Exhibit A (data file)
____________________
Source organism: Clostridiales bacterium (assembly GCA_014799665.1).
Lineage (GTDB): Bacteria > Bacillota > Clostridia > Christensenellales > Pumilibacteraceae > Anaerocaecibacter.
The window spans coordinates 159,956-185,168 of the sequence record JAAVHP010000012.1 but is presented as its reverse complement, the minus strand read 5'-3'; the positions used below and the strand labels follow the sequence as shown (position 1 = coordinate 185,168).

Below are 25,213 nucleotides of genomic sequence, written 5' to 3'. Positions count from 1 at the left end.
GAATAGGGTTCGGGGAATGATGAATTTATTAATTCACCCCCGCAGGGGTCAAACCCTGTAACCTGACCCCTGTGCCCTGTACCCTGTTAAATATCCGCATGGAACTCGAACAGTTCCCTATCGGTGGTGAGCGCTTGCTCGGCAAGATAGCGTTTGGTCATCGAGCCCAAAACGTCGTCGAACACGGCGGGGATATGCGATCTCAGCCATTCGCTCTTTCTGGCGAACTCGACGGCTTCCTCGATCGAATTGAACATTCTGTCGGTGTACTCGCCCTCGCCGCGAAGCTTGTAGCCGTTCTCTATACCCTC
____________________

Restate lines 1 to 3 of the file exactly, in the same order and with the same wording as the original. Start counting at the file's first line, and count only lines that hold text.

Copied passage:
Source organism: Clostridiales bacterium (assembly GCA_014799665.1).
Lineage (GTDB): Bacteria > Bacillota > Clostridia > Christensenellales > Pumilibacteraceae > Anaerocaecibacter.
The window spans coordinates 159,956-185,168 of the sequence record JAAVHP010000012.1 but is presented as its reverse complement, the minus strand read 5'-3'; the positions used below and the strand labels follow the sequence as shown (position 1 = coordinate 185,168).